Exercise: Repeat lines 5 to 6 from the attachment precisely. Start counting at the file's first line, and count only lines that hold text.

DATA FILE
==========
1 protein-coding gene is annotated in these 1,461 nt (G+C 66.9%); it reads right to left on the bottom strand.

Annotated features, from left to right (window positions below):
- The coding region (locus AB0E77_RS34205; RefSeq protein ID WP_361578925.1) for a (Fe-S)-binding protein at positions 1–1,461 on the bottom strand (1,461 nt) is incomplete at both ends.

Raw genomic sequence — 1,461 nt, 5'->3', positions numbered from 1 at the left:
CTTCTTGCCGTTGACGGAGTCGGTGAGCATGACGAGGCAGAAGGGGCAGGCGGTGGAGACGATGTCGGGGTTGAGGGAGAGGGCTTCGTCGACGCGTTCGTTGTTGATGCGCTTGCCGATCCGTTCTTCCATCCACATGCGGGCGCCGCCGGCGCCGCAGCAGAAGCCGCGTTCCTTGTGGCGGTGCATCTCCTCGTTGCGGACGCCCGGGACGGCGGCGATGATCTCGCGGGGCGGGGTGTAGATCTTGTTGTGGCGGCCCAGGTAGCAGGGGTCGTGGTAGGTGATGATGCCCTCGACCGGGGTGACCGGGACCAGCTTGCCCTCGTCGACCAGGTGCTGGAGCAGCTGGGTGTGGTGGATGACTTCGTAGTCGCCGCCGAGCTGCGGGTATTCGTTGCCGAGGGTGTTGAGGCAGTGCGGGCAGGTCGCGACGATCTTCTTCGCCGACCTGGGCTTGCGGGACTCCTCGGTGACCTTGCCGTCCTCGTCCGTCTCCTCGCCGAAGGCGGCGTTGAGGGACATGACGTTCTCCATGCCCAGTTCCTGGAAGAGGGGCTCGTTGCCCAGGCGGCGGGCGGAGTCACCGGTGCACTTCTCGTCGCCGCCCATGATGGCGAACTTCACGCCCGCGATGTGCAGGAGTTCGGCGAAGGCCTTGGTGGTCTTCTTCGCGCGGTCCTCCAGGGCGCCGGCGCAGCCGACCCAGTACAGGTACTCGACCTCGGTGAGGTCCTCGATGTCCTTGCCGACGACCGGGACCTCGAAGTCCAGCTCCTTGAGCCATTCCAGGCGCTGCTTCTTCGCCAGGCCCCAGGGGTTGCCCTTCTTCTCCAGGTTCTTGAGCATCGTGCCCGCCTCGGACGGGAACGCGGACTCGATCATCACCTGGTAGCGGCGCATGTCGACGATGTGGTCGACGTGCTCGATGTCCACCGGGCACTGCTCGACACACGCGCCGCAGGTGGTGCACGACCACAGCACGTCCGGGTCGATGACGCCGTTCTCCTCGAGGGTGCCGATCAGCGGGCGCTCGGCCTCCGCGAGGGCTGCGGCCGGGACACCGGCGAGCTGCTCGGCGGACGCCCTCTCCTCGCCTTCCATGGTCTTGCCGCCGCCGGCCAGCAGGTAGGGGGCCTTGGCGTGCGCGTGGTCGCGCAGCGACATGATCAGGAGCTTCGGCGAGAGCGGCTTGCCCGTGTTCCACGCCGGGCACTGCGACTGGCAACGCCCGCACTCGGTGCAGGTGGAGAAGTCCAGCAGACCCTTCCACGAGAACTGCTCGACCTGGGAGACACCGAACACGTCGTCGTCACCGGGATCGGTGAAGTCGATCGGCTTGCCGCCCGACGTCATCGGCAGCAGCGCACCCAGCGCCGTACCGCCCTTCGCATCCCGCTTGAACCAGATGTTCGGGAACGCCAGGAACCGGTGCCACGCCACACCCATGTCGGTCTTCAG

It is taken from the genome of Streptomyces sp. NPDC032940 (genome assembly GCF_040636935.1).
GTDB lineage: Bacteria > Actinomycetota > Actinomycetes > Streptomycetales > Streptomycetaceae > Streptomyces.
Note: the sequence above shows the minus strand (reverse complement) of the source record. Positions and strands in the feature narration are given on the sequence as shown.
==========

CTTCTTGCCGTTGACGGAGTCGGTGAGCATGACGAGGCAGAAGGGGCAGGCGGTGGAGACGATGTCGGGGTTGAGGGAGAGGGCTTCGTCGACGCGTTCGTTGTTGATGCGCTTGCCGATCCGTTCTTCCATCCACATGCGGGCGCCGCCGGCGCCGCAGCAGAAGCCGCGTTCCTTGTGGCGGTGCATCTCCTCGTTGCGGACGCCCGGGACGGCGGCGATGATCTCGCGGGGCGGGGTGTAGATCTTGTTGTGGCGGCCCAGGTAGCAGGGGTCGTGGTAGGTGATGATGCCCTCGACCGGGGTGACCGGGACCAGCTTGCCCTCGTCGACCAGGTGCTGGAGCAGCTGGGTGTGGTGGATGACTTCGTAGTCGCCGCCGAGCTGCGGGTATTCGTTGCCGAGGGTGTTGAGGCAGTGCGGGCAGGTCGCGACGATCTTCTTCGCCGACCTGGGCTTGCGGGACTCCTCGGTGACCTTGCCGTCCTCGTCCGTCTCCTCGCCGAAGGCGGCGTTGAGGGACATGACGTTCTCCATGCCCAGTTCCTGGAAGAGGGGCTCGTTGCCCAGGCGGCGGGCGGAGTCACCGGTGCACTTCTCGTCGCCGCCCATGATGGCGAACTTCACGCCCGCGATGTGCAGGAGTTCGGCGAAGGCCTTGGTGGTCTTCTTCGCGCGGTCCTCCAGGGCGCCGGCGCAGCCGACCCAGTACAGGTACTCGACCTCGGTGAGGTCCTCGATGTCCTTGCCGACGACCGGGACCTCGAAGTCCAGCTCCTTGAGCCATTCCAGGCGCTGCTTCTTCGCCAGGCCCCAGGGGTTGCCCTTCTTCTCCAGGTTCTTGAGCATCGTGCCCGCCTCGGACGGGAACGCGGACTCGATCATCACCTGGTAGCGGCGCATGTCGACGATGTGGTCGACGTGCTCGATGTCCACCGGGCACTGCTCGACACACGCGCCGCAGGTGGTGCACGACCACAGCACGTCCGGGTCGATGACGCCGTTCTCCTCGAGGGTGCCGATCAGCGGGCGCTCGGCCTCCGCGAGGGCTGCGGCCGGGACACCGGCGAGCTGCTCGGCGGACGCCCTCTCCTCGCCTTCCATGGTCTTGCCGCCGCCGGCCAGCAGGTAGGGGGCCTTGGCGTGCGCGTGGTCGCGCAGCGACATGATCAGGAGCTTCGGCGAGAGCGGCTTGCCCGTGTTCCACGCCGGGCACTGCGACTGGCAACGCCCGCACTCGGTGCAGGTGGAGAAGTCCAGCAGACCCTTCCACGAGAACTGCTCGACCTGGGAGACACCGAACACGTCGTCGTCACCGGGATCGGTGAAGTCGATCGGCTTGCCGCCCGACGTCATCGGCAGCAGCGCACCCAGCGCCGTACCGCCCTTCGCATCCCGCTTGAACCAGATGTTCGGGAACGCCAGGAACCGGTGCCACGCCACACCCATGTCGGTCTTCAG

It is taken from the genome of Streptomyces sp. NPDC032940 (genome assembly GCF_040636935.1).